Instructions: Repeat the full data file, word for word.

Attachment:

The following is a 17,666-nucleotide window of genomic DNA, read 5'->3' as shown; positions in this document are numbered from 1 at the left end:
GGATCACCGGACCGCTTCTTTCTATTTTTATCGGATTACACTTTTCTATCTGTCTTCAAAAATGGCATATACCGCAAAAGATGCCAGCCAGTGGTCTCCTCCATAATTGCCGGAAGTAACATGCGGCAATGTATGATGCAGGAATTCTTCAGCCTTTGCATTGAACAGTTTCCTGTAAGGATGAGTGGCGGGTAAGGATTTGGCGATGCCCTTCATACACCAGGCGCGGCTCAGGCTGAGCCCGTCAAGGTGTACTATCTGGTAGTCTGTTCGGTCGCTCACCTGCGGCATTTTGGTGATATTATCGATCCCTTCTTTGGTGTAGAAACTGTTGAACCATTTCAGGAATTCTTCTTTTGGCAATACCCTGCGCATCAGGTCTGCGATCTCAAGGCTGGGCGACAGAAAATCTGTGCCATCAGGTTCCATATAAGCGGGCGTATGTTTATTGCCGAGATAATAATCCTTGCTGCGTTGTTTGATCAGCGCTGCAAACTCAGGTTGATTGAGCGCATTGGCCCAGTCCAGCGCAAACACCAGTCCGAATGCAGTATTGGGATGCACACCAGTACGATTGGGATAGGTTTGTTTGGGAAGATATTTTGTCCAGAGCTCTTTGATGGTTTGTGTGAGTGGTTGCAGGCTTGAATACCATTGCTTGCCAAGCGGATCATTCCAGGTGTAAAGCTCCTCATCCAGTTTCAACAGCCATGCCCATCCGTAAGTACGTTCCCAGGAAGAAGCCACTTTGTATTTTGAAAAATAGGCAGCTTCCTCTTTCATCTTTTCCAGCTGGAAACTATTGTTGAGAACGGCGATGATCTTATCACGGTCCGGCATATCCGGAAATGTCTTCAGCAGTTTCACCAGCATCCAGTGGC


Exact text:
The following is a 17,666-nucleotide window of genomic DNA, read 5'->3' as shown; positions in this document are numbered from 1 at the left end:
GGATCACCGGACCGCTTCTTTCTATTTTTATCGGATTACACTTTTCTATCTGTCTTCAAAAATGGCATATACCGCAAAAGATGCCAGCCAGTGGTCTCCTCCATAATTGCCGGAAGTAACATGCGGCAATGTATGATGCAGGAATTCTTCAGCCTTTGCATTGAACAGTTTCCTGTAAGGATGAGTGGCGGGTAAGGATTTGGCGATGCCCTTCATACACCAGGCGCGGCTCAGGCTGAGCCCGTCAAGGTGTACTATCTGGTAGTCTGTTCGGTCGCTCACCTGCGGCATTTTGGTGATATTATCGATCCCTTCTTTGGTGTAGAAACTGTTGAACCATTTCAGGAATTCTTCTTTTGGCAATACCCTGCGCATCAGGTCTGCGATCTCAAGGCTGGGCGACAGAAAATCTGTGCCATCAGGTTCCATATAAGCGGGCGTATGTTTATTGCCGAGATAATAATCCTTGCTGCGTTGTTTGATCAGCGCTGCAAACTCAGGTTGATTGAGCGCATTGGCCCAGTCCAGCGCAAACACCAGTCCGAATGCAGTATTGGGATGCACACCAGTACGATTGGGATAGGTTTGTTTGGGAAGATATTTTGTCCAGAGCTCTTTGATGGTTTGTGTGAGTGGTTGCAGGCTTGAATACCATTGCTTGCCAAGCGGATCATTCCAGGTGTAAAGCTCCTCATCCAGTTTCAACAGCCATGCCCATCCGTAAGTACGTTCCCAGGAAGAAGCCACTTTGTATTTTGAAAAATAGGCAGCTTCCTCTTTCATCTTTTCCAGCTGGAAACTATTGTTGAGAACGGCGATGATCTTATCACGGTCCGGCATATCCGGAAATGTCTTCAGCAGTTTCACCAGCATCCAGTGGC